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Letters: 6-9-17

Updated: 
June 9, 2017 - 12:05am

Humbling what soldiers did at Midway

It has been 75 years since the Battle of Midway was fought. Without any doubt this was probably the greatest victory in American Naval history and it certainly was the reason Hawaii was not invaded by the Empire of Japan.

As a 2-year-old, born and living on Maui, it is certain I would not have made it through a Japanese internment camp had the invasion taken place. The article in the Sunday paper honoring C. Wade McClusky Jr. was very heartfelt as it described how his Navy Dauntless Dive Bombers sank three Japanese aircraft carriers in the course of battle. The article is the cause for me to write this tribute to the men of the torpedo squadrons.

The United States had three aircraft carriers at Midway. Each carrier had a squadron of TBD Devastator torpedo bombers. They were obsolete planes, but they were all the United States had. They were configured thus:

• Yorktown: VT-3; squadron leader Massey, 13 TBD Devastators, 12 planes shot down; 1 survived

• Enterprise: VT-6; squadron leader Lindsey, 14 TBD Devastators, 11 planes shot down; 3 survived

• Hornet: VT-8; squadron leader Waldron, 15 TBD Devastators, 15 planes shot down, 0 survived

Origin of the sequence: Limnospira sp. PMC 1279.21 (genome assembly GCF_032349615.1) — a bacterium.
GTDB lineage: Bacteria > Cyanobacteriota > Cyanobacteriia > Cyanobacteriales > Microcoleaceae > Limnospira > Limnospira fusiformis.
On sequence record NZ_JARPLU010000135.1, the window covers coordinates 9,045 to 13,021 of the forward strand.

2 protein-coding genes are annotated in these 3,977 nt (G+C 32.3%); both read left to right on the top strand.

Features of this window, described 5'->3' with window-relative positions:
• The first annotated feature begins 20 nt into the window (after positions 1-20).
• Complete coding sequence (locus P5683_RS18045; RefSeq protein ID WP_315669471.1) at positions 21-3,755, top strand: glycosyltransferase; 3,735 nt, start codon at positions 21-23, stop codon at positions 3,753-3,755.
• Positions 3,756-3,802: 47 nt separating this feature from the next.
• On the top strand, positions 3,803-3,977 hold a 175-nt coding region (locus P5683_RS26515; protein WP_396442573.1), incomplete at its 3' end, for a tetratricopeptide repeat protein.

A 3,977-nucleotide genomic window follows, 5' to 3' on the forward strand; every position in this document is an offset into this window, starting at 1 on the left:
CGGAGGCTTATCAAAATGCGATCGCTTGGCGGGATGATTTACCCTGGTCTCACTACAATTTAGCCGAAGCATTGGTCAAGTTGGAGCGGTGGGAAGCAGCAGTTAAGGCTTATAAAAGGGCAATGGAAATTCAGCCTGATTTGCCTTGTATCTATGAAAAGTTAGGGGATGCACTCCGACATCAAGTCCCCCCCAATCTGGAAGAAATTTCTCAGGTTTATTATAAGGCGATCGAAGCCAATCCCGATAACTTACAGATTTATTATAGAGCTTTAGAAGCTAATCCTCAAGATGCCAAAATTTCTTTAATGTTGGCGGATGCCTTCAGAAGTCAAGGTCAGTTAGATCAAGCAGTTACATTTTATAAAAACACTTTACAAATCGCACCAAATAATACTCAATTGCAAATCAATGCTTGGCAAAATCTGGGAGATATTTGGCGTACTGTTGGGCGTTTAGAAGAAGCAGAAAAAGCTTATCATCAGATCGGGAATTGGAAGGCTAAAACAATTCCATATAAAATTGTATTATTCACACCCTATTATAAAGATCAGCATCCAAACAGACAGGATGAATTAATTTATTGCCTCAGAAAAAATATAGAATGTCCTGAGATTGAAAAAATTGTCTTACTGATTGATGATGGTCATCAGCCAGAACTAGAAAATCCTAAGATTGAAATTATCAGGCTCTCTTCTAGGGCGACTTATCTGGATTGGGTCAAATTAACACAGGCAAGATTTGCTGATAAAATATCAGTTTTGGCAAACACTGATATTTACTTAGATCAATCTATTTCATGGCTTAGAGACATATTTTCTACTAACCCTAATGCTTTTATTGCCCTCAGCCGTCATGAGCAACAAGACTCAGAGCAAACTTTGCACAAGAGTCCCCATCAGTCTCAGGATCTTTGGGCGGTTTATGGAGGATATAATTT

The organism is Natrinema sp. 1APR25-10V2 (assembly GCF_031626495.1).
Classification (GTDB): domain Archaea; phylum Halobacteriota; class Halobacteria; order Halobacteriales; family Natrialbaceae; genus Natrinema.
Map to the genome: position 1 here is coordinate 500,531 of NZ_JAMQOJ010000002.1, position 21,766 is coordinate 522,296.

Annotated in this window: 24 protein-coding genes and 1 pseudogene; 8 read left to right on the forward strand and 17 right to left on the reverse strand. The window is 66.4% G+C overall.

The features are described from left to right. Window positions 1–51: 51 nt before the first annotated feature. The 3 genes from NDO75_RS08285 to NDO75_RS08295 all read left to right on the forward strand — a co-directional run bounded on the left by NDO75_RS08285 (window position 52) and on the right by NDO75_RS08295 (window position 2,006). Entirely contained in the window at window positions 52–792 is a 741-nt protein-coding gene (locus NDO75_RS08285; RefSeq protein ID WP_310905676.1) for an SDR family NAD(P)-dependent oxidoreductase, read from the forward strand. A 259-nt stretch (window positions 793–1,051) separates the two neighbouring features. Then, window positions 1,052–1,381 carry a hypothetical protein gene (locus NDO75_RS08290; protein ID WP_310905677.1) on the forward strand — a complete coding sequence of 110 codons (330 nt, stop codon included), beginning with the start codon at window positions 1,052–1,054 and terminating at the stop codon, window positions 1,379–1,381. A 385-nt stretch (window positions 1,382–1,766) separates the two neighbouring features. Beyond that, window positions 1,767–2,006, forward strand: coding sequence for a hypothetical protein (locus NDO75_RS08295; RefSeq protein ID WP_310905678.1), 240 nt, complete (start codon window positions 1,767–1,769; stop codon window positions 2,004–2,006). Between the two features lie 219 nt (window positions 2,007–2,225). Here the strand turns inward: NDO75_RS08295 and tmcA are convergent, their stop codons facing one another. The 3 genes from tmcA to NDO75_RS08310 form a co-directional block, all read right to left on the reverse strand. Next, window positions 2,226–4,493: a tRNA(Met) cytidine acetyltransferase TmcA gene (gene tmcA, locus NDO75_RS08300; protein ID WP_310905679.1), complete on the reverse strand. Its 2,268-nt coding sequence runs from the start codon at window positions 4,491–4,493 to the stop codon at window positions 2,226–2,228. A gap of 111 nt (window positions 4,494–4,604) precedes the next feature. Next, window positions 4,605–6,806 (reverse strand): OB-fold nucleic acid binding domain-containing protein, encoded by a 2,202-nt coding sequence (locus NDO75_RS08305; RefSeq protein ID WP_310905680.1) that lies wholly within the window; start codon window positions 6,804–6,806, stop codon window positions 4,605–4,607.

• Total planes: 42; total survived: 4

The men of these squadrons pressed their attack on the Japanese carriers. In doing so they drew the air cover protecting the carriers down to sea level, thus paving the way for the McCluskey-led dive bombers to dive upon the unprotected carriers. In short order, the Japanese carriers were hit and the Kaga, Soryu and Akagi were sunk.

To think, only 84 brave men, 75 giving their lives, turned the tide of battle allowing our dive bombers to strike and sink these carriers. Japan was never able to recover from these losses. The amazing bravery of these 84 men actually won the battle for America. My country should erect a memorial to Torpedo Squadron’s VT-3, VT-6 and VT-8 so all our citizens can pay homage to the men that changed the course of World War II and the history of the world. What these brave men accomplished that fateful day 75 years ago will forever humble me.

Michael Bates

Kamuela

Catch-up tax too segregating

I wonder whether Mr. Santos has fully thought through his logic regarding the idea of charging a “catch-up tax” to newcomers. Whenever anyone in the U.S. moves from one state to another, the people of the receiving state could say, with Mr. Santos, “These people have not contributed any money toward our economy but expect to sit at our table.”

If I should move to Chicago, I haven’t paid anything toward the city’s beautiful lakefront. I think we want freedom across the country to live unhindered where we choose.

Mike Keller

Kailua-Kona

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